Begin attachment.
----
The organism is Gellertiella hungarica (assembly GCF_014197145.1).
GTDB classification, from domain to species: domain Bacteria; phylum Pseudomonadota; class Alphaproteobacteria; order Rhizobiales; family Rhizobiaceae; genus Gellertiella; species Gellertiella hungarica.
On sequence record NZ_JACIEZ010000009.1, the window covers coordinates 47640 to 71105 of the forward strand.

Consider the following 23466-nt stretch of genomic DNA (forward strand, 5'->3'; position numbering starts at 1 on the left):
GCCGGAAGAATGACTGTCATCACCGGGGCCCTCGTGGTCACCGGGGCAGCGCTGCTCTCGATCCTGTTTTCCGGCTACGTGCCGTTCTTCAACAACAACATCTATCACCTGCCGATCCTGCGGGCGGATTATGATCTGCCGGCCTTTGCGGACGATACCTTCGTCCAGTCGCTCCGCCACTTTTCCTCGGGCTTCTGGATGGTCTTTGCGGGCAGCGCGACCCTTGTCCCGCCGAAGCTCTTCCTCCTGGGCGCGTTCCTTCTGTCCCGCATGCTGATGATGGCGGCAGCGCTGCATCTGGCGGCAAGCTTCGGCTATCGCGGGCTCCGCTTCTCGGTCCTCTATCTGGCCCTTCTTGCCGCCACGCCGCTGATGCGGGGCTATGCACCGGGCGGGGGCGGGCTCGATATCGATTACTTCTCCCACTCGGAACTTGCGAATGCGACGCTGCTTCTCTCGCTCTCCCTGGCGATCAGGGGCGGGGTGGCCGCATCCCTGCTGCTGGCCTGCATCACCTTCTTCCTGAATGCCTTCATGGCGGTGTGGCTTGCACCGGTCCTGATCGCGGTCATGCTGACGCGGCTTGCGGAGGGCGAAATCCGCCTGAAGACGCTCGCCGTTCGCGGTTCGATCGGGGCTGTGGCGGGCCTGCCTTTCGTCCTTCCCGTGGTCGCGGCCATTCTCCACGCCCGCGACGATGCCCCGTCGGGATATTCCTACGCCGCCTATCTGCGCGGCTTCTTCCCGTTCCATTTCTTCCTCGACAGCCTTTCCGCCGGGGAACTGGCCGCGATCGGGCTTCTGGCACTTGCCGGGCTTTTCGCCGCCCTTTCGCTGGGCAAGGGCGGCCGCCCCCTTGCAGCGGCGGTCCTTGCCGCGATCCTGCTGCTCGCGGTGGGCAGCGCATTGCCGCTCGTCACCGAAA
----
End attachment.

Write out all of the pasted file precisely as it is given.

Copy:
The organism is Gellertiella hungarica (assembly GCF_014197145.1).
GTDB classification, from domain to species: domain Bacteria; phylum Pseudomonadota; class Alphaproteobacteria; order Rhizobiales; family Rhizobiaceae; genus Gellertiella; species Gellertiella hungarica.
On sequence record NZ_JACIEZ010000009.1, the window covers coordinates 47640 to 71105 of the forward strand.

Consider the following 23466-nt stretch of genomic DNA (forward strand, 5'->3'; position numbering starts at 1 on the left):
GCCGGAAGAATGACTGTCATCACCGGGGCCCTCGTGGTCACCGGGGCAGCGCTGCTCTCGATCCTGTTTTCCGGCTACGTGCCGTTCTTCAACAACAACATCTATCACCTGCCGATCCTGCGGGCGGATTATGATCTGCCGGCCTTTGCGGACGATACCTTCGTCCAGTCGCTCCGCCACTTTTCCTCGGGCTTCTGGATGGTCTTTGCGGGCAGCGCGACCCTTGTCCCGCCGAAGCTCTTCCTCCTGGGCGCGTTCCTTCTGTCCCGCATGCTGATGATGGCGGCAGCGCTGCATCTGGCGGCAAGCTTCGGCTATCGCGGGCTCCGCTTCTCGGTCCTCTATCTGGCCCTTCTTGCCGCCACGCCGCTGATGCGGGGCTATGCACCGGGCGGGGGCGGGCTCGATATCGATTACTTCTCCCACTCGGAACTTGCGAATGCGACGCTGCTTCTCTCGCTCTCCCTGGCGATCAGGGGCGGGGTGGCCGCATCCCTGCTGCTGGCCTGCATCACCTTCTTCCTGAATGCCTTCATGGCGGTGTGGCTTGCACCGGTCCTGATCGCGGTCATGCTGACGCGGCTTGCGGAGGGCGAAATCCGCCTGAAGACGCTCGCCGTTCGCGGTTCGATCGGGGCTGTGGCGGGCCTGCCTTTCGTCCTTCCCGTGGTCGCGGCCATTCTCCACGCCCGCGACGATGCCCCGTCGGGATATTCCTACGCCGCCTATCTGCGCGGCTTCTTCCCGTTCCATTTCTTCCTCGACAGCCTTTCCGCCGGGGAACTGGCCGCGATCGGGCTTCTGGCACTTGCCGGGCTTTTCGCCGCCCTTTCGCTGGGCAAGGGCGGCCGCCCCCTTGCAGCGGCGGTCCTTGCCGCGATCCTGCTGCTCGCGGTGGGCAGCGCATTGCCGCTCGTCACCGAAA